post Oct 04, 2009, 09:53 AM
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QUOTE(Paul King @ Apr 14, 2008, 07:34 PM) *
If neuroscientists ever map out the full biochemical mechanism cascade of human consciousness, these Philosopher's of Mind may be forced to reconsider the existence of human consciousness. smile.gif

knowing the full biochemical cascade is most likely not necessary. On the other hand, knowing precisely how neurons are connected, and thus knowing how information flows through the neural system, is necessary. We will have this answer shortly. The philosophers of mind are on the sidelines on this one, and are largely limited to cheering the neuroscientists along and to catching rides on their coat tails. The definitive theory of mind, and the solution to the myriad problems of consciousness, will not come from a philosopher but from a neuroscientist, because it is the neuroscientist who remains focused on the mystery, the neural substrate, whereas the philosopher only has recourse to generating vacuous verbiage that is detached from the neural reality. Of course, I could be biased here.

I would be curious if anything useful came out of the Tucson conference. Any new clues to resolving the problems of consciousness, or to better approaching the mind-brain problem?
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Hey Hey
post Oct 05, 2009, 07:02 AM
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Consciousness is the brain's Wi-Fi, resolving competing requests, study suggests.

SAN FRANCISCO, Sept. 30, 200

http://www.sfsu.edu/~news/prsrelea/fy09/008.html
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Bionetwork
post Feb 04, 2012, 09:56 PM
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QUOTE(VietSteve @ Jul 22, 2005, 09:20 AM) *

What do you think about
self or consciousness? Is it biochemical or does
something exist beyond the physical?


I don't believe in consciousness. Our thoughts are generated in the neural network, which works biochemically. Obviously it is physical, the neurons are cells, just like any other cell. The more complex a neural network is, the more intelligent the species are. We're not separated from the rest of the Animal Kingdom by some magical consciousness, rather by being smarter. The nature of intelligence has been known for at least over half a century now. I think that people would benefit greatly by taking elementary interest in Neuroscience. There is so much knowledge available to us at our fingertips, that it is astounding how much of it is ignored and substituted by medieval superstition of souls and magic.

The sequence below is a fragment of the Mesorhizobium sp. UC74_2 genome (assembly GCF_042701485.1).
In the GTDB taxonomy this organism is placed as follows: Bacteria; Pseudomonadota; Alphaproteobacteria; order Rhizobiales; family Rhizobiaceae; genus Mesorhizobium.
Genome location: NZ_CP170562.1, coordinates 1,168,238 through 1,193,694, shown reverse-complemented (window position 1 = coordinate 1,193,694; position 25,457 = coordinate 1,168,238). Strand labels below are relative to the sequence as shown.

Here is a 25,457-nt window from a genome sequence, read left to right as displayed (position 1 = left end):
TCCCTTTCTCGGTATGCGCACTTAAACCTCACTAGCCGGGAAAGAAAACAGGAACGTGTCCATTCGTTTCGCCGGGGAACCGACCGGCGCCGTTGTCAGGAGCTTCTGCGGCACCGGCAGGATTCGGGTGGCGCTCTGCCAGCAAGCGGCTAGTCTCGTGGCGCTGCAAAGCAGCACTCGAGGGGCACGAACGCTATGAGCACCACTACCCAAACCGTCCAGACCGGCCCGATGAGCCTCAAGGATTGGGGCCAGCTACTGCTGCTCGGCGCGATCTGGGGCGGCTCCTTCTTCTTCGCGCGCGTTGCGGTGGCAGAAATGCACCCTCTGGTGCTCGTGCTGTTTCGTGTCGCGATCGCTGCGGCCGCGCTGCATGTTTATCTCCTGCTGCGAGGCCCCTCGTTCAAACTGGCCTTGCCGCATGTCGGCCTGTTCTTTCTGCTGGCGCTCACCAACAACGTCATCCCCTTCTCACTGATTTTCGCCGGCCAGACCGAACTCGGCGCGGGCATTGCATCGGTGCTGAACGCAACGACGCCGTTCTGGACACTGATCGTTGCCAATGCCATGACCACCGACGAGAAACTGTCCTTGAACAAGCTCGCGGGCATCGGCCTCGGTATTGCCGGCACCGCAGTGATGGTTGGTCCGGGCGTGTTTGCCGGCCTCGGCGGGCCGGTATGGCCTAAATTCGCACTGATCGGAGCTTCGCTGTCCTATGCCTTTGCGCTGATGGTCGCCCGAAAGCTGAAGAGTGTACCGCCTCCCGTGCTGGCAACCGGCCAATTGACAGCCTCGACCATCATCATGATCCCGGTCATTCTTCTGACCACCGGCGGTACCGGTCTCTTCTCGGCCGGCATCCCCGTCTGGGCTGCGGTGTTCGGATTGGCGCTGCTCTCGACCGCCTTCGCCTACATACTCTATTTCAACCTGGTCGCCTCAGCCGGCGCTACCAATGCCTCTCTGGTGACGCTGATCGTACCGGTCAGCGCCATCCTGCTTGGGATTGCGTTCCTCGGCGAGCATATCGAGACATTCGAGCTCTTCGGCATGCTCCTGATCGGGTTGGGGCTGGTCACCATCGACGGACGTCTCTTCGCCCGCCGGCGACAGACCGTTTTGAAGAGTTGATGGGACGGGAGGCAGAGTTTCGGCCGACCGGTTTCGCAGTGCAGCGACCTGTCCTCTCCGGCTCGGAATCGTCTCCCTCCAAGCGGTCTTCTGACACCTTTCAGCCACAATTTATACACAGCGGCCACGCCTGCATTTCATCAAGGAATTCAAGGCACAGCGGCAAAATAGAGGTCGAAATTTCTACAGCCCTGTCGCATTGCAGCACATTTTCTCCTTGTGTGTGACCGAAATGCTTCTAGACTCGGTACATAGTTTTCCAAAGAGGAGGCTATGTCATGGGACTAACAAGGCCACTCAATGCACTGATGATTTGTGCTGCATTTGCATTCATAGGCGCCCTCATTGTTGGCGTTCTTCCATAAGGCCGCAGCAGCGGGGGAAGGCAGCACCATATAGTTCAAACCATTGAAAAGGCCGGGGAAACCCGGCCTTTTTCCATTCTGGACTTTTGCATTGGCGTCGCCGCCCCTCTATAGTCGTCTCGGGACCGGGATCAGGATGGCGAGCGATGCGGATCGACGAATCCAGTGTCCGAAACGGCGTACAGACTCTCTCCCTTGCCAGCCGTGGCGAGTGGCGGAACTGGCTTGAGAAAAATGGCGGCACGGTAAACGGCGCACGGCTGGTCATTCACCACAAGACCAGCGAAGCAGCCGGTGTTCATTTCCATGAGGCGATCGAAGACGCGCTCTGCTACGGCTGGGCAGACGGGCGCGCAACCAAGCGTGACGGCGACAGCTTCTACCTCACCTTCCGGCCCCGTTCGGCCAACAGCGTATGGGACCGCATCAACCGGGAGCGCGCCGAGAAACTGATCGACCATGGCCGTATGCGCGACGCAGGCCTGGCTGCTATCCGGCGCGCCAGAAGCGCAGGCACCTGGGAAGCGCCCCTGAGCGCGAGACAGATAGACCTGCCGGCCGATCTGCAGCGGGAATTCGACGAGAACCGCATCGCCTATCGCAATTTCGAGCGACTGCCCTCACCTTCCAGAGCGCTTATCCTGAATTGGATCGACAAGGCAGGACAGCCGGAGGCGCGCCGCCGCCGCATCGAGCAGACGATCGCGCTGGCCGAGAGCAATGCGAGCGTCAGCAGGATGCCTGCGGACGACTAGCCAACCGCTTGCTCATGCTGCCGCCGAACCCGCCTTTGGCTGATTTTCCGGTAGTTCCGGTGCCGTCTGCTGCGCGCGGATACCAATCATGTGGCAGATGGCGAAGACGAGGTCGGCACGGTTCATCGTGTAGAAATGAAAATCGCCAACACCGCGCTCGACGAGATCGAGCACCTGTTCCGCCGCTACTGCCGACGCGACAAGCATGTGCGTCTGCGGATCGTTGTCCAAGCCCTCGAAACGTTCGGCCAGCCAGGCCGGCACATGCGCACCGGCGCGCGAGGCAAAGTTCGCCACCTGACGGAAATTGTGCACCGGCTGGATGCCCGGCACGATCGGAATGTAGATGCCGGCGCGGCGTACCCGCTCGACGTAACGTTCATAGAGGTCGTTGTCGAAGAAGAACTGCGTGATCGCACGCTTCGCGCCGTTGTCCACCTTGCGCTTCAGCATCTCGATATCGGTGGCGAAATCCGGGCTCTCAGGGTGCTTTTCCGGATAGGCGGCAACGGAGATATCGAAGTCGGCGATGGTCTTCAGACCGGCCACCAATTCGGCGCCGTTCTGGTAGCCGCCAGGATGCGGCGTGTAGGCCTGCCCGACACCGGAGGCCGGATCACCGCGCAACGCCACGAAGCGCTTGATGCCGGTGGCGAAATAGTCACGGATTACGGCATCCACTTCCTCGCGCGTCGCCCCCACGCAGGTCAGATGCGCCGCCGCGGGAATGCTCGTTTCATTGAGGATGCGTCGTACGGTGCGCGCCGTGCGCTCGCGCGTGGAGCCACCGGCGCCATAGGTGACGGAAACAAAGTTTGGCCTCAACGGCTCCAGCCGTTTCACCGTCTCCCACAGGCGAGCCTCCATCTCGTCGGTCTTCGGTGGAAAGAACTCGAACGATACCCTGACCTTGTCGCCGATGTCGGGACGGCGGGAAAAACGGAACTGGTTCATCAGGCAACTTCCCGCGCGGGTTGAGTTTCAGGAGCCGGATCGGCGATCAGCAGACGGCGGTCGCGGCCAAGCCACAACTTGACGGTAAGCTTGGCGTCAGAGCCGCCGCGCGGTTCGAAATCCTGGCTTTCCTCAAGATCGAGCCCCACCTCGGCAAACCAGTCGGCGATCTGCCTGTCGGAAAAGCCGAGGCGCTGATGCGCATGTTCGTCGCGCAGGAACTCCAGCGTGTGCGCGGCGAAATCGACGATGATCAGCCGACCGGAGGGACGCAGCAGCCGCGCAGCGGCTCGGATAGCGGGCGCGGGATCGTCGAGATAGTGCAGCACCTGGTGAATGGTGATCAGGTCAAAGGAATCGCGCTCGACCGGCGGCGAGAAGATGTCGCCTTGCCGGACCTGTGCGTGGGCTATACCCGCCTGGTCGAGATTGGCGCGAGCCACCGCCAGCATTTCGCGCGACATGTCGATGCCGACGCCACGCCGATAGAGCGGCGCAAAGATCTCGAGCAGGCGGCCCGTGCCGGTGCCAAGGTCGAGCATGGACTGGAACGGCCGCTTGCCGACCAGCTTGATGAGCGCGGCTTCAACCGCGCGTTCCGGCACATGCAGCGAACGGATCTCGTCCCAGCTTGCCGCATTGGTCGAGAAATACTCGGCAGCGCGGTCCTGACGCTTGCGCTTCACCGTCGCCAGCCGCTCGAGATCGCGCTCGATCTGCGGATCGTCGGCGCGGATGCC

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Joesus
post Feb 05, 2012, 07:45 AM
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QUOTE(Bionetwork @ Feb 05, 2012, 05:56 AM) *

I don't believe in consciousness. Our thoughts are generated in the neural network, which works biochemically.

Since beliefs change.. and they are strictly mechanical in your determination, your beliefs are predisposed to obsolescence and irrelevance.
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Jakare
post Feb 05, 2012, 10:47 AM
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QUOTE(Joesus @ Feb 05, 2012, 04:45 PM) *

QUOTE(Bionetwork @ Feb 05, 2012, 05:56 AM) *

I don't believe in consciousness. Our thoughts are generated in the neural network, which works biochemically.

Since beliefs change.. and they are strictly mechanical in your determination, your beliefs are predisposed to obsolescence and irrelevance.

As long as you donīt get too attached to them to the point to not to be able to recognize when they have become obsolete and irrelevant there is no harm on it, otherwise...

Predisposition does not mean unavoidability as for sure you know.

Tell me Joesus, do you believe science has done any good at all for humanity lately? I think it has and that is the only thing with a little bit of sense in all the madness and caos that the subjetive experience of being human implies. Ok, that madness can be beautifull sometimes but pretending people to live under its influence, although it can be positive for some, is a step back for the human kind as a whole and would do more harm than good.